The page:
On Monday, I wrote that the injury bug has hit Missouri slightly, but it hasn’t been dealt any serious injuries. Wednesday brought something different: Wide receiver Nate Brown, the Tigers leading touchdown receiver in 2015, will be sidelined for 6-8 weeks with a high-ankle sprain.
"The promising side of that is we’ll get him back," Barry Odom said. "Knowing Nate, his work ethic, and the way that he and (trainer) Rex (Sharp) will work together, I anticipate him coming back and helping up this year."
The injury is tough for Brown, but in all honesty, this is something that the Tigers can overcome given the number of bodies it has at receiver. Brown wasn’t a name that came up all that much during interviews. That’s not to say he wasn’t going to start or wasn’t progressing, but it shows that Missouri is a little bit deeper than most think at the position --- at least, the Tigers think so.
"Nate was doing a good job until he got his ankle kind of messed up a little bit," receivers coach Andy Hill said. "We have a lot of good players, we’re pretty deep."
With Brown out, Missouri needs someone else to step up and take their game to the next level in 2016. Freshman Dimetrios Mason is someone everyone has been raving about. Emanuel Hall certainly looks the part to be a No. 1 receiver. Keyon Dilosa could be a receiver to make tough catches over the middle of the field. Justin Smith’s size creates endless mismatch possibilities. How about Eric Laurent? JUCO transfer Dominic Collins? DeSean Blair? Chris Black has experience, but can he stay healthy all the way through the season?
"We got some talent in there, we got some good competition," J’Mon Moore said. "Out of that whole group, everybody that gets on the field makes plays, like you’d all think they were starters."
Fans have been focused on all the new bodies and potential at the position, but they could be forgetting about Moore, the overall leading returner at receiver. Moore always had the physical tools to be a playmaker at receiver, but hasn’t put it together yet. That could be changing, as he’s been more dialed in.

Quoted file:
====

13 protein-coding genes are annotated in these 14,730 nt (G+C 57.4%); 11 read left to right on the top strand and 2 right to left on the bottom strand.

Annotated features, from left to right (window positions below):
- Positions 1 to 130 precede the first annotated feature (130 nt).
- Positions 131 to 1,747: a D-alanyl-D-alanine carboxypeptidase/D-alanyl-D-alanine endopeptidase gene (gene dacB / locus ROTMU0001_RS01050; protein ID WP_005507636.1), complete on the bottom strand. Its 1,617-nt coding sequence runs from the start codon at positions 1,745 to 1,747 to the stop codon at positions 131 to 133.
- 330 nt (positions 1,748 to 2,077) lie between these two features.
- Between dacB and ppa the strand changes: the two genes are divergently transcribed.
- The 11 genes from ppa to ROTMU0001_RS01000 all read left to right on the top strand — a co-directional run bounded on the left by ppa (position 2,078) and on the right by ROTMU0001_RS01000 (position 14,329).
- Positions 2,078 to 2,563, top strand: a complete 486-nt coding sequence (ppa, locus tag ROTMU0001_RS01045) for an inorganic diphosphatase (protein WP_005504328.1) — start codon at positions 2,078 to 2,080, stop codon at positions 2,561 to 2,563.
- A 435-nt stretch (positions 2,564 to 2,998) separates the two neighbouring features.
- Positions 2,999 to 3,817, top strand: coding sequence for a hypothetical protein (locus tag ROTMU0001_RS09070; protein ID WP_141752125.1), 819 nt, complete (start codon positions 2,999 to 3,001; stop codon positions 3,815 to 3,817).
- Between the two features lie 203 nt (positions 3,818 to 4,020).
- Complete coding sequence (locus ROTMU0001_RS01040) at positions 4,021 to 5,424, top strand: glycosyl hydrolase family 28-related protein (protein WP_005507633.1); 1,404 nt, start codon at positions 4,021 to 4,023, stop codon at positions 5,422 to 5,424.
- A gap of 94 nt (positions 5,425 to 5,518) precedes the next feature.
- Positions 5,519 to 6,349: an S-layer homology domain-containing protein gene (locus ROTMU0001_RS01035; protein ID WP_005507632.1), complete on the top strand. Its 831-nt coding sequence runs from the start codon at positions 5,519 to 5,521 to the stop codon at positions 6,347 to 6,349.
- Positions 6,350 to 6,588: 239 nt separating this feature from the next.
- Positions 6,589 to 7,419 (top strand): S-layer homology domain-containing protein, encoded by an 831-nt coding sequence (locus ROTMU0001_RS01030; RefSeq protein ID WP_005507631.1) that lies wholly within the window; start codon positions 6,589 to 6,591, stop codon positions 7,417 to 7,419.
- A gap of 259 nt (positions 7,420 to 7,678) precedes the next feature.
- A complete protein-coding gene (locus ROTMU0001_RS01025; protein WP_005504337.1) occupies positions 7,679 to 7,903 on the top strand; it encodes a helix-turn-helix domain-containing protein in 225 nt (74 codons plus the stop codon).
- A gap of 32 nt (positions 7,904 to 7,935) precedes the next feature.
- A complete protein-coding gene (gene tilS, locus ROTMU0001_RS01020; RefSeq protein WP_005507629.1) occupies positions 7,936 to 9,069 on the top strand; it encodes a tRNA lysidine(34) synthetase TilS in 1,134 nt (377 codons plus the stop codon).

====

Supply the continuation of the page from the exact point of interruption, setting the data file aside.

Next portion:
"I think my catching went from OK to supreme," Moore said. "Last year I didn’t look the ball in. I was just thinking I was like too cool, just felt like I was natural. This year I’ve been really focusing on looking the ball in before I make a move."
His coaches and his quarterback have taken notice.
"I believe that J’Mon has improved as much as anybody on the team," Odom said. "Overall, if you look at the things we ask those guys to do, he’s gotten better from January until today."
Dropped passes plagued an offense that already struggled mightily last fall. Drew Lock is still a young quarterback, and he’ll make mistakes. But if he has a go-to receiver with reliable hands with the tools Moore has, that can bode well for a big step forward for the offense in 2016. It sounds as if the rapport between the two is developing, according to Lock.
"J’Mon has been one of my favorite guys to throw to," Lock said. "He realizes what this year is for him, he realizes that he can have a big year and he wants to make it happen."
The talent at wide receiver is there, but very little has come of it so far. If Moore can have the breakout season that everybody has been waiting for, he can be an example for the younger guys and be that leader the position was searching for last season.
Lock flanked by bodyguards
Before Lock took any questions Wednesday morning, offensive linemen Kevin Pendleton and Paul Adams stood to the left and right of their quarterback to "protect" him from the media.
It might seem like something small and funny, but it showed that Lock and the o-line have a good relationship. Perhaps that can be the reason why the o-line could hold its blocks for .001 of a second longer. It also showed that Pendleton and Adams, despite their redshirt sophomore status, have emerged as leaders on a very young offensive line along with Alec Abeln.
"Alec Abeln has probably taken the biggest role, but Pendleton and Paul Adams are right there," offensive line coach Glen Elarbee said.
Elarbee spoke highly of Adams and, like Moore, has improved vastly since the spring.
"He’s a technician," Elarbee said. "He’s so smart and technique-oriented. You tell him one thing and he fixes it immediately."
After failing to establish strength on the o-line last year, it sounds as if Elarbee has found a couple guys to build around while others get up to speed.